Referring to FIGS. 3 and 4, the pointer 4 has a casing 20 which carries movement buttons 21. The buttons 21 may be used to move the cursor 3 along a line of sight 50 or along a selected line (eg in the X direction indicated in FIG. 1). The pointer houses a lens 22 and a CCD array 23. The charge-coupled devices 28 in the array 23 detect radiation and output a two-dimensional set of image data to a processor 24 which transforms the data into an appropriate form for transmission to the graphics engine via an output interface 25. A suitable size of CCD array is likely to be of the order of 100×100, although the preferred size will depend on a variety of factors. The inventor recognises that in general a high resolution CCD is desirable, but the size of the CCD will ultimately be limited by the physical size of the pointer, cost restraints and processing power. The data link with the graphics engine may be in the form of a wired or wireless link. However in a preferred embodiment the output interface 25 includes a wireless (eg IR) transmitter and the graphics engine includes a receiver 11. This wireless link enables the pointer 4 to be moved around the image space 1 without tangling of wires. The two pointers 4,4′ communicate with the receiver on different channels. The output signals from the pointers are fed to the voxel processors 9 which perform some form of image operation on the basis of the received output signals.
 The user can switch the movement buttons 21 between different modes (line-of-sight, X,Y,Z etc) using a selection button 26. Signals from the buttons 21,26 are input to the processor 24 via a button interface 27.
 The graphics engine drives the display unit 5 in parallel. This means that at any one time there may be more than one voxel activated on the display unit 5, and a cursor recognition procedure must be followed.
 The intensity of the cursor 3 is time-encoded by the graphics engine. This may be achieved by activating the cursor once every other refresh period. Alternatively the signal addressing the voxels (eg a laser or electron beam) may be modulated during Td (see equation (2) above) so as to vary the intensity of the cursor at a predetermined frequency higher than the refresh frequency. Whatever method is employed, this enables the voxel processors 9 to sense whether an image 60 of the cursor 3 is present in the two-dimensional image field 30 (see FIG. 5) acquired by the CCD array 23. If the cursor image 60 is detected then the graphics engine increases the intensity of the cursor 3, or changes its colour, to indicate that the cursor 3 has been ‘grabbed’ by the pointer. A second pointer 4′ (identical to pointer 4) may also be included as part of the system and if this pointer 4′ grabs the cursor 3 then the cursor 3 may be changed to a different colour, for example. Once the cursor 3 has been grabbed by a pointer, then as the pointer is moved, the position of the cursor image 60 changes as indicated by the arrow in FIG. 5. The graphics engine senses this movement and adjusts the position of the cursor so as to maintain the cursor image at some datum position (for instance the centre 61 of the image field 30). Provided that the image refresh frequency is sufficiently high (as it needs to be so as to achieve effective image animation) the pointer may be moved at an acceptable rate and the cursor's position updated so as to reflect the motion of the pointer.
 Each CCD element 28 contributes to a single image pixel 62 in the image field 30 and it can be seen in FIG. 5 that the cursor image 60 is made up of a plurality of pixels 62.
 The pointer 4 includes an ambient light sensor 43 which is directed away from the image field of the CCD array 23 and senses ambient light. The ambient light signal from the sensor 43 can be used by the processor 24 if necessary, and may be transmitted to the graphics engine as part of the output signal.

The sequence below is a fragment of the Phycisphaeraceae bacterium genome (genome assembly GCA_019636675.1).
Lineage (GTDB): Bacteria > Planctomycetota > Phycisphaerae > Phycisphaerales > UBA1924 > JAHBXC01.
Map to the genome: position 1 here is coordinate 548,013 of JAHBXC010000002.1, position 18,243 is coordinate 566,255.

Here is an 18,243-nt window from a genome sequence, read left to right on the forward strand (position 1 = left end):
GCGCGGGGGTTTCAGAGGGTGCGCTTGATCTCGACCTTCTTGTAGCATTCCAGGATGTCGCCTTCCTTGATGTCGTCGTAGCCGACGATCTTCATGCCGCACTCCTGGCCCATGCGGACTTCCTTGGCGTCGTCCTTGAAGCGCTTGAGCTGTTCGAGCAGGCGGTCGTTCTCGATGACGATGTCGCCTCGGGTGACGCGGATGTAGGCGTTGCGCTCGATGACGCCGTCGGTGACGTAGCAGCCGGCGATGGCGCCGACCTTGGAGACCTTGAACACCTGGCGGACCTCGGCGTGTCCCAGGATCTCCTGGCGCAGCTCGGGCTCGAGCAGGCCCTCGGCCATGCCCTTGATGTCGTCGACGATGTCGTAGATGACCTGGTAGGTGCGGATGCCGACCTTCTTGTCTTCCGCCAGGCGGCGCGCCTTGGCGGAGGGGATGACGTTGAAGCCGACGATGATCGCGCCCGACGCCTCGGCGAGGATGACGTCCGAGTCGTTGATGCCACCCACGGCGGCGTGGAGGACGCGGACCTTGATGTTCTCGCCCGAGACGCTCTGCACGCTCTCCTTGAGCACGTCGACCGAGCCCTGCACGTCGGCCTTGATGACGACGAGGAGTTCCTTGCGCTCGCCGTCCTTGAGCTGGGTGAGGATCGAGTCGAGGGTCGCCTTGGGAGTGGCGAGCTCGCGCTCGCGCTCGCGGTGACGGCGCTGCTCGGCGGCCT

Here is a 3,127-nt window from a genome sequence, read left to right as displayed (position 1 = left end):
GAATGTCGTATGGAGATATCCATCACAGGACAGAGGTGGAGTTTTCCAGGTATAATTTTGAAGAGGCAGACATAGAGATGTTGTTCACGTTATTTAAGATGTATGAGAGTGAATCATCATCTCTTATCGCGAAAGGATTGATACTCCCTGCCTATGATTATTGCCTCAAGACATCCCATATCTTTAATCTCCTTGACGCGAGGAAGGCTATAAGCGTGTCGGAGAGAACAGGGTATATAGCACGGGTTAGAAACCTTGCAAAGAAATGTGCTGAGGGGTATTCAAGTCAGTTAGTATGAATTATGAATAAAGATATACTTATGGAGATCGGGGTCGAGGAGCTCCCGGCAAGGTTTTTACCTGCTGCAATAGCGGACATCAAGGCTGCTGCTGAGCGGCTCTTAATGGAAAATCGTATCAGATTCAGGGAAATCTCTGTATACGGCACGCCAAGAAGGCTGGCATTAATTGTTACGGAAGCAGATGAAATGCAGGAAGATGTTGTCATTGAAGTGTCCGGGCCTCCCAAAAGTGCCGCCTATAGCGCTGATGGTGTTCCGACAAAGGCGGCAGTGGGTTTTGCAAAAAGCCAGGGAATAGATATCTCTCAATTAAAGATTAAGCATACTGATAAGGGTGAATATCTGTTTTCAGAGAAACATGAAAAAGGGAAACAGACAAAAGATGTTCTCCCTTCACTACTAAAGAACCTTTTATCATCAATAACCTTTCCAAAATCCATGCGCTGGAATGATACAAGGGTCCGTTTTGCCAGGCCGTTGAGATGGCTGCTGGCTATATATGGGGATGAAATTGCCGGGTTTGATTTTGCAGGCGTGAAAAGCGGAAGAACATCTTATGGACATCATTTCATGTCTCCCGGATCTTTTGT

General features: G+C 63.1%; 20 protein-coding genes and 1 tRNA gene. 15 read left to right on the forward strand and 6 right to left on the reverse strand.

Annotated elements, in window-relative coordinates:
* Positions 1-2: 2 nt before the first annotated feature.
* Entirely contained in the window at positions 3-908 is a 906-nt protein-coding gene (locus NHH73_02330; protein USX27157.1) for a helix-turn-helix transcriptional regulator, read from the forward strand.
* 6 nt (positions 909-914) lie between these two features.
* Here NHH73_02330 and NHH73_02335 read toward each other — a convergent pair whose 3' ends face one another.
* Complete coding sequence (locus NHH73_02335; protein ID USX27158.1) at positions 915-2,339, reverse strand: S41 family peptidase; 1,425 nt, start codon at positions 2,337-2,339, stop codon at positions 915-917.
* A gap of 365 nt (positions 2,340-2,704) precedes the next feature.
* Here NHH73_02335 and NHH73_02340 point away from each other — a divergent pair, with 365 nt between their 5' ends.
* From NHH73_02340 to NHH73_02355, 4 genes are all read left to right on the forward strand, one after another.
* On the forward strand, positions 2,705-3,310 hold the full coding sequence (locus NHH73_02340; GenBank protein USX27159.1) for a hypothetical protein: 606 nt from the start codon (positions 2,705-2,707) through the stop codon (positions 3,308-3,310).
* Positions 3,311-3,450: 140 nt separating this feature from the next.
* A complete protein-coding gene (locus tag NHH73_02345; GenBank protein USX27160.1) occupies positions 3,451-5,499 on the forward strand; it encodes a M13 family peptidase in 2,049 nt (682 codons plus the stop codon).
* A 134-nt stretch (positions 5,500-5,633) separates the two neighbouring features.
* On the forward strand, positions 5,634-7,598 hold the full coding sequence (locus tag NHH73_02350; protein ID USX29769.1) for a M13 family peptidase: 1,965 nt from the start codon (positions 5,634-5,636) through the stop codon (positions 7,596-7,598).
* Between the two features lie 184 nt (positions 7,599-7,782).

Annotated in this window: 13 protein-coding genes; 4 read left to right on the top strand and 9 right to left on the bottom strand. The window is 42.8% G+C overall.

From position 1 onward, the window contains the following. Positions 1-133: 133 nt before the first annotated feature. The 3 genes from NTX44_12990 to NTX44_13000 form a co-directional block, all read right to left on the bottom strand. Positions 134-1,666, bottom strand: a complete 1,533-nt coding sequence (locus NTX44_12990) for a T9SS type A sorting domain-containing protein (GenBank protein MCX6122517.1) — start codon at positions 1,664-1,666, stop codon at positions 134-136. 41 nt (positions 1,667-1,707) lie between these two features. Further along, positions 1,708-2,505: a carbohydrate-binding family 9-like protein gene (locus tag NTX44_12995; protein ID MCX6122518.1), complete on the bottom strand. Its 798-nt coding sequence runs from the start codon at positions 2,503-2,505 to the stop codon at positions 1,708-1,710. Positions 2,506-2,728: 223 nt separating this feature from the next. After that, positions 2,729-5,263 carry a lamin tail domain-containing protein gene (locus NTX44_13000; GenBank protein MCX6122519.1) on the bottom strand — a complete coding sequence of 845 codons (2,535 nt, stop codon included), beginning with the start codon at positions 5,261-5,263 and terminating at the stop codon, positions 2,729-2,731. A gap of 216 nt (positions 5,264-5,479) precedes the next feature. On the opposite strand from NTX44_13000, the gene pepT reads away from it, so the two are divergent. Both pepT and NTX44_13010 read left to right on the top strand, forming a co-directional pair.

The pointer 4 includes a laser diode 31, collimating lens 32 and activation button 40. When the button 40 is depressed, a signal is sent to processor 24 via interface 41. The processor 24 activates the laser diode 31 and deactivates the CCD array 33. A pencil laser beam 34 is emitted which shows up as a spot on the support structure (eg glass) defining the image space 1 (in the case of a swept volume display unit) and may also show up as a spot or line within the image space 1. The laser spot or line enables the user to accurately sense the line of sight of the pointer and guide it towards the current position of the cursor 3. Once the laser spot or line is aligned with the cursor 3 then the button 33 is released, the laser diode 31 is turned off and the CCD array 23 is activated. Alternatively the laser diode 31 may be left on continuously.
 A second cursor 33 (which is strobed at a different frequency to the cursor 3) may be displayed by the unit 5 and grabbed by the pointer 4′, enabling two users to interact simultaneously with the image 2, or enabling multiple control points for a single user.
 A method of constructing a line of voxels along a line of sight of the pointer is illustrated in FIG. 7. A spherical cursor 70 is grabbed by the pointer 4. The graphics engine then immediately displays a second cursor 71 at some default distance d away from the cursor 70, and moves the cursor 71 along a sphere, radius d until the second cursor is detected within the image field 30. The second cursor 71 is then moved until it disappears behind the image of the cursor 70 in the image field 30. At this point the cursor 71 will lie along the line of sight 72 in the position shown in FIG. 7. The graphics engine can then draw a line 73 between the two cursors 70,71. The length d of the line 73 can be controlled by a user by suitable manipulation of the buttons 21.
 Once a line 73 has been constructed then this could be moved around the image volume by the user (in a sense it can be considered to be a ‘linear cursor’) and used as shown in FIG. 8. A linear cursor 80 has been moved to the position shown in FIG. 8 by the pointer 4 and intersects at a point with four other previously constructed lines 81-84. This enables the intersection point of the lines to be highlighted in a unique way.
 Although a specific graphics engine architecture is shown in FIG. 2, it will be understood that a variety of different architectures may be employed, as discussed in Blundell et al Chapter 9. For instance a serial architecture as shown in FIG. 9 may be employed. In this case the pointers 4,4′ input to a host computer 60 which communicates with a display unit 64 via serial interface hardware 61. Synchronisation information is communicated to the host computer via hardware 62 and display unit calibration information via hardware 63.
 Where in the foregoing description reference has been made to integers or components having known equivalents then such equivalents are herein incorporated as if individually set forth.
 Although this invention has been described by way of example it is to be appreciated that improvements and/or modifications may be made thereto without departing from the scope or spirit of the present invention.